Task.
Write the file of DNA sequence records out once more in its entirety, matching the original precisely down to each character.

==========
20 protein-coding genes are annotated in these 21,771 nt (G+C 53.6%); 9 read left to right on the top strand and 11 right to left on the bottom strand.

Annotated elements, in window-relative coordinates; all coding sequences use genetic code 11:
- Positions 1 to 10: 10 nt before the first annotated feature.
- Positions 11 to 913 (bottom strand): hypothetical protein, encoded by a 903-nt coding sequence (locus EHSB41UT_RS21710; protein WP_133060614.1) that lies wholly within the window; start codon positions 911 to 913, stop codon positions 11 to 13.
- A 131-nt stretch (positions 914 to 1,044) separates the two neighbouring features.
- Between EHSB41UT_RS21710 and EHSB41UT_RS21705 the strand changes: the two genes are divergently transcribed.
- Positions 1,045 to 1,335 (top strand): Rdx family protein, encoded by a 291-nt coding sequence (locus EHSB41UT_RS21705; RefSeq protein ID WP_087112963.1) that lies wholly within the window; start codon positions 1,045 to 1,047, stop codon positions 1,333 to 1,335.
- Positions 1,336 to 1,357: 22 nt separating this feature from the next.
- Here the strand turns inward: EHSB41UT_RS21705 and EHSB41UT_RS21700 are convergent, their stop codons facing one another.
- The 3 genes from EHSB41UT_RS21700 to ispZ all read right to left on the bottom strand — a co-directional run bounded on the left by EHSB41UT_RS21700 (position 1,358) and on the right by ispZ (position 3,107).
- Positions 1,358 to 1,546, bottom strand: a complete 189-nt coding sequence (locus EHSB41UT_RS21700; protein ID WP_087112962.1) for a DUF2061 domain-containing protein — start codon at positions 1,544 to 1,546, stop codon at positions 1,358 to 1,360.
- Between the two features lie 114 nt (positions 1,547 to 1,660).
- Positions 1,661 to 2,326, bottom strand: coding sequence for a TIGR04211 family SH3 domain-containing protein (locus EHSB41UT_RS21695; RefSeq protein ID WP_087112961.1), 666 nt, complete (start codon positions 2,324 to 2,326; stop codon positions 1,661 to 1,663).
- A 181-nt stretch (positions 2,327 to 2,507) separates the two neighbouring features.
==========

20 protein-coding genes are annotated in these 21,771 nt (G+C 53.6%); 9 read left to right on the top strand and 11 right to left on the bottom strand.

Annotated elements, in window-relative coordinates; all coding sequences use genetic code 11:
- Positions 1 to 10: 10 nt before the first annotated feature.
- Positions 11 to 913 (bottom strand): hypothetical protein, encoded by a 903-nt coding sequence (locus EHSB41UT_RS21710; protein WP_133060614.1) that lies wholly within the window; start codon positions 911 to 913, stop codon positions 11 to 13.
- A 131-nt stretch (positions 914 to 1,044) separates the two neighbouring features.
- Between EHSB41UT_RS21710 and EHSB41UT_RS21705 the strand changes: the two genes are divergently transcribed.
- Positions 1,045 to 1,335 (top strand): Rdx family protein, encoded by a 291-nt coding sequence (locus EHSB41UT_RS21705; RefSeq protein ID WP_087112963.1) that lies wholly within the window; start codon positions 1,045 to 1,047, stop codon positions 1,333 to 1,335.
- Positions 1,336 to 1,357: 22 nt separating this feature from the next.
- Here the strand turns inward: EHSB41UT_RS21705 and EHSB41UT_RS21700 are convergent, their stop codons facing one another.
- The 3 genes from EHSB41UT_RS21700 to ispZ all read right to left on the bottom strand — a co-directional run bounded on the left by EHSB41UT_RS21700 (position 1,358) and on the right by ispZ (position 3,107).
- Positions 1,358 to 1,546, bottom strand: a complete 189-nt coding sequence (locus EHSB41UT_RS21700; protein ID WP_087112962.1) for a DUF2061 domain-containing protein — start codon at positions 1,544 to 1,546, stop codon at positions 1,358 to 1,360.
- Between the two features lie 114 nt (positions 1,547 to 1,660).
- Positions 1,661 to 2,326, bottom strand: coding sequence for a TIGR04211 family SH3 domain-containing protein (locus EHSB41UT_RS21695; RefSeq protein ID WP_087112961.1), 666 nt, complete (start codon positions 2,324 to 2,326; stop codon positions 1,661 to 1,663).
- A 181-nt stretch (positions 2,327 to 2,507) separates the two neighbouring features.